Trajectory (blue line), output of the system with SMC (red line), and adaptive fuzzy SMC (green line) for each phalanx: a) DIP phalanx of index b) DIP phalanx of middle c) DIP phalanx of ring d) DIP phalanx of little e) PIP phalanx of index f) PIP phalanx of middle g) PIP phalanx of ring h) PIP phalanx of little I) MCP phalanx of index j) MCP phalanx of middle k) MCP phalanx of ring l) MCP phalanx of little finger (Color figure online)

Fig. 7.
figure 7

Full telemanipulation system

In the other experiment, the slow movement of each phalanx was explored. To find the desired trajectory of phalanges, the movements kinematic of all of them were analyzed during their tasks. Ten healthy subjects, seven males and three females, with different finger sizes, performed finger trials under the supervision of a physician [24]. They moved their phalanges (without robot) according to the physician instructions and an attached gyro sensor measured angle of rotation. The average of the collected data was found and fitted with a polynomial. Then, the experiments were done with the robot and different control algorithms. Figure 6 shows the results of the experiments with sliding mode controller and adaptive fuzzy SMC.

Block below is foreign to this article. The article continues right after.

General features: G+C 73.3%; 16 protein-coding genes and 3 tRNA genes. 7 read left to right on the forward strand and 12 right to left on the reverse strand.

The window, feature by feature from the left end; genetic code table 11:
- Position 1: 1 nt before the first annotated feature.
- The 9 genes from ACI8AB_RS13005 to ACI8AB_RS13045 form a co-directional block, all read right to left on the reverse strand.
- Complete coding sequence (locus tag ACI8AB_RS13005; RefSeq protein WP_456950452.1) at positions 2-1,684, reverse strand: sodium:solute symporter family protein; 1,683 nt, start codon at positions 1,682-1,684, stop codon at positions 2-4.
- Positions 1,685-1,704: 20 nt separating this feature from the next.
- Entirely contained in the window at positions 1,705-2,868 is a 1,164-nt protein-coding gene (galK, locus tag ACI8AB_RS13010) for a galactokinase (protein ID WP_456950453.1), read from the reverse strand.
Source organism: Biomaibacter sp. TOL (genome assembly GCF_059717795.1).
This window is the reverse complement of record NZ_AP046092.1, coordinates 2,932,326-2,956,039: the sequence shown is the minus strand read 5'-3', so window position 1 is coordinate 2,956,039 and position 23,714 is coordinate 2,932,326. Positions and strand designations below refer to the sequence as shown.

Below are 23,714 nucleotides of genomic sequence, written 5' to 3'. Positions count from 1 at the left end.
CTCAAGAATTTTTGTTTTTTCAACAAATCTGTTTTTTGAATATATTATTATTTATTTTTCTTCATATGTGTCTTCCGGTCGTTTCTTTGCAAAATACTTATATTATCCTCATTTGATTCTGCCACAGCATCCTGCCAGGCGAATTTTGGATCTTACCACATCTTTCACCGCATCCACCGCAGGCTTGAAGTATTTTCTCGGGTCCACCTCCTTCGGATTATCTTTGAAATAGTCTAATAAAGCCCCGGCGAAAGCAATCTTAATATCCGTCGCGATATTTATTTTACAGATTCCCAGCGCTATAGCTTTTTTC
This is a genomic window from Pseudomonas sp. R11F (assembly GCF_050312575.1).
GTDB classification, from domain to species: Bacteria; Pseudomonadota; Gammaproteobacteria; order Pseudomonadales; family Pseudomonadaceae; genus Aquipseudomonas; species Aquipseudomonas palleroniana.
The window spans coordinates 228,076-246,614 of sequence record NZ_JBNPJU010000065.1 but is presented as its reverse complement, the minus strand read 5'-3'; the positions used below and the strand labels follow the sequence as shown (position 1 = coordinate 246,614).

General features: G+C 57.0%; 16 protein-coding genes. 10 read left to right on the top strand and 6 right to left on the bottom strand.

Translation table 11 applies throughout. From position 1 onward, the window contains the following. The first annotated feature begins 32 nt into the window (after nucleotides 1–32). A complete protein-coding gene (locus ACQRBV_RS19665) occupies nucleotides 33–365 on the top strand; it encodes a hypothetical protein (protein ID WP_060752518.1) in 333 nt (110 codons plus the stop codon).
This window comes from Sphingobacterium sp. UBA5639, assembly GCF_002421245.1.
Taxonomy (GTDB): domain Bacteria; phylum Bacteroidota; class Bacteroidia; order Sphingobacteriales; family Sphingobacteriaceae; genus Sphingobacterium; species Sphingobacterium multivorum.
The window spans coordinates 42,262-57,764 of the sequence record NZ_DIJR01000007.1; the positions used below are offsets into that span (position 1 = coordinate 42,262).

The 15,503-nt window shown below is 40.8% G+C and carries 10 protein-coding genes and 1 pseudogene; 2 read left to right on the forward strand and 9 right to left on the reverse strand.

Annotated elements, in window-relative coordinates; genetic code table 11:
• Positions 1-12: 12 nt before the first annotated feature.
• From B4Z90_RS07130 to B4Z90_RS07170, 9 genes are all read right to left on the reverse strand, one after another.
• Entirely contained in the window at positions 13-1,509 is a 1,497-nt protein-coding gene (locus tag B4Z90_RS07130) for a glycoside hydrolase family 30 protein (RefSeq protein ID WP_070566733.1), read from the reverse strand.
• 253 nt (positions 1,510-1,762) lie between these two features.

It can be understood from these experiments that the sliding mode controller improves the tracking performance, but there are some errors because of the chattering effects. The fuzzy controller reduces the chattering effects and makes the performance of the system better because it adjusts the output of the system according to the errors and disturbances. Adaptive fuzzy SMC decreases the error because this controller adapts the robot with different patients. According to the average data of the experiments, it is computed that using an adaptive fuzzy sliding mode controller (AFSMC) reduces the average errors in the wrist and phalanges about 80%.

6 Conclusion